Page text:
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Everything posted by d.elliott

  1. I also believe that the Lachenal trademark stamping was introduced in around 1879...
  2. It looks a bit new for 42,000 series, would suggest you have a look inside to check if there are other clear stampings. One under the action box, one in-between the chamber walls and one on the inside of the bellows frame. All this at both ends of the instrument.
  3. I guess something similar or a fish glue?
  4. I use gum Arabic. I make it up myself with fine granules as sold for glazing cake decorations.
  5. Doug, if there were an emoji for the 'evil eye' I would deploy it about now. In my very early days of repair, I struggled to find a leak in a set of bellows. At work, we has been leak testing a large vessel with smoke bombs, it worked. I decided to fill the annoying bellows with smoke from an incense cone. I did not find the leak that way, but the instrument was sweet to play.
  6. Scotch tape on the valves in a traditional concertina reed construction, are you sure?
  7. There are several concertina specialists in the UK, look up 'Concertina FAQ' in google
  8. Delrin is actually a nylon type product, it does not need lubrication. What type of concertina do you have?
  9. Matthew, English system or Anglo system of concertina? there were two parallel series of serial numbers. If you are not sure then post a pic of an end, or quote the number of buttons on each end.
  10. it is certainly far from good practise to do a major re-tune and not change the valves first. Even if the valves seem OK and have been changed over the last few years, I would change them anyway. Valves have nothing to do with air tightness, air efficiency- yes. Air tightness is more likely pads, and/or springs, worse still bellows. How did you decide that the the airtightness is a potential issue?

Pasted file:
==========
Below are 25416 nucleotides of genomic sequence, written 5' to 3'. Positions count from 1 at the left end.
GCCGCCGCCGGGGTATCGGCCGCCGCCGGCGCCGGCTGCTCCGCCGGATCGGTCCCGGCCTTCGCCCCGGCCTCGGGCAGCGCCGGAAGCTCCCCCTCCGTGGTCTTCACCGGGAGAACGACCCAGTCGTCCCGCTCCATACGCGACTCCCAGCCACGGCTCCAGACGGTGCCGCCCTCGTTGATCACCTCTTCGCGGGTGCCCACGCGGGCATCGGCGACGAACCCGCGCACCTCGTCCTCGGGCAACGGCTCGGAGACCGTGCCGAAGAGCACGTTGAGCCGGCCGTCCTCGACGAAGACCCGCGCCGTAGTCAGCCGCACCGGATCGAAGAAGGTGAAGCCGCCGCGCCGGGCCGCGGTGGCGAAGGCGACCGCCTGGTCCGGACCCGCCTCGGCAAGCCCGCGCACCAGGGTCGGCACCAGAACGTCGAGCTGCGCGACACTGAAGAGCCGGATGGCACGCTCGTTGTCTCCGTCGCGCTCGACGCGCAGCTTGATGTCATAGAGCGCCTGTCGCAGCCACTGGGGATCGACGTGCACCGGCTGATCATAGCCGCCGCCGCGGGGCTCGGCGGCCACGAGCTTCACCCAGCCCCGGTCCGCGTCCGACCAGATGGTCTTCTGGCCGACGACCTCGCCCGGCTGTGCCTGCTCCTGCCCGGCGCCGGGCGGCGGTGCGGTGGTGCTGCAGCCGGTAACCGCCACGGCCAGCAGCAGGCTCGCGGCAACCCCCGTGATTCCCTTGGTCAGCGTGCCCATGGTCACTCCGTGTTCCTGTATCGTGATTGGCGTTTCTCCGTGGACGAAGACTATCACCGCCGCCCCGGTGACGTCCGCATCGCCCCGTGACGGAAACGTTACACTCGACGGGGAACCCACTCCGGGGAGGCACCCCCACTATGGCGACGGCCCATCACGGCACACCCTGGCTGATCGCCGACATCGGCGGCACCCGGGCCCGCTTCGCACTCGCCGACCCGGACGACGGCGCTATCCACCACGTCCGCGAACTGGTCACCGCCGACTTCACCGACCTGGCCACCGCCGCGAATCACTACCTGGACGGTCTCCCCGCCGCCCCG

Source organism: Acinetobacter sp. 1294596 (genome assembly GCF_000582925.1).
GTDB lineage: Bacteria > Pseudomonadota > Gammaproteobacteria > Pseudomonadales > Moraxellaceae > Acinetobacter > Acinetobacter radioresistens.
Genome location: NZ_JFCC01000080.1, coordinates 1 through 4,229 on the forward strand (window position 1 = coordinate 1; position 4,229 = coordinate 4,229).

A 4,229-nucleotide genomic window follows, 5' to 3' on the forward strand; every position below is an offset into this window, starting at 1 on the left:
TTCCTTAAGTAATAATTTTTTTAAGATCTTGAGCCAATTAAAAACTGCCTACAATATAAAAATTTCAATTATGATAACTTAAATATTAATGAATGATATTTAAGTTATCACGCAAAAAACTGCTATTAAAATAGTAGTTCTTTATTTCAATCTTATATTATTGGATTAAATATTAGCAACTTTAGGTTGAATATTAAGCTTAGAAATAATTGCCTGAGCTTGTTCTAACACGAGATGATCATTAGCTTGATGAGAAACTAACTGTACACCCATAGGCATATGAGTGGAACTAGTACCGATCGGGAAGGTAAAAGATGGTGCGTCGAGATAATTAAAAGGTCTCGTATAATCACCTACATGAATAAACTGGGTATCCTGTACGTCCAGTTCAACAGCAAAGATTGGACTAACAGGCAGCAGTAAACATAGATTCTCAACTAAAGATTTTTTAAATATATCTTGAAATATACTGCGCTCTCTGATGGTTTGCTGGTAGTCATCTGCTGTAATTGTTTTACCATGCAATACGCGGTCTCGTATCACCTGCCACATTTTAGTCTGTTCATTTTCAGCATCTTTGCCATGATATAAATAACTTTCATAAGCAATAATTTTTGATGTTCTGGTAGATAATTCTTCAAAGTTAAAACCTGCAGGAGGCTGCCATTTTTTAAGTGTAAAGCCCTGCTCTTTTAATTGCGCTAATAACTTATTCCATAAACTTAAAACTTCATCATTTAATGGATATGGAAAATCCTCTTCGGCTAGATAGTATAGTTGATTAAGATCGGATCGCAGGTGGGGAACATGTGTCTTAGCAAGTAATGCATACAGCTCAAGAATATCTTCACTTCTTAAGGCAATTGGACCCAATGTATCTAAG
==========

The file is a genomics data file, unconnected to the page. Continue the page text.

11. If you are having your Wheatstone M#21 concertina re-pitched to A=440hz, I hope that the job includes changing all the valves...
  12. Certainly re-voicing a reed makes it flatter, not ever sharper. The degree of change can be a couple of cents, even more, subject to the amount you have to change the reed tongue gap. It is worse if the voicing loss is due to reed tuning. If it's a running repair circumstance you could get away with it.
  13. The Mayfair are grand little instruments idea for improver level and as back up instruments. Robust, light weight and tolerant of most things. They are accordion reeded, but the reed blocks are clamped not waxed. At the time Wheatstone seem to have imported 'ready tuned' reeds, then fitted them and sent the concertina on it's way. The result is that the tuning is a bit variable and usually a bit sharp. Probably not enough to worry private play or play in open sessions. In my view, and I have about five on my maintenance list, they are a worthwhile instrument, generally easy to look after. Down sides: the reed block finger clamp post holes are tight, I ream the outer clamps slightly, but only when I take a reed block out for valve, or tuning work. Changing pads can be fiddly as a result of the unique and fairly clever pivot design/ key arrangement However how often do you change pads or adjust tuning on a good make of concertina.
  14. To too uncommon, a bit of re-badging on someone's part. Arguably it all adds to the history and the interest. I personally think that some of the Jeffries are crudely made and as instruments they did not have a lot of merit. Whereas the Lachenal and Wheatstone were made by craftsmen, and have the consistency that the care and attention yielded. I hope you did not get 'stung' in the acquisition price.
  15. I too have seen the wood screw solution, and also wire 'staple like bridges' that pass over the reed concerned. I have not seen the wooden block, probably because of space constraints. in this case the wire bridge would work, but I like the wooden block better
  16. weak spring is the first thing to eliminate, also check that nothing is catching around the pad. Check also key height is even with those around it, but the spring is most likely culprit.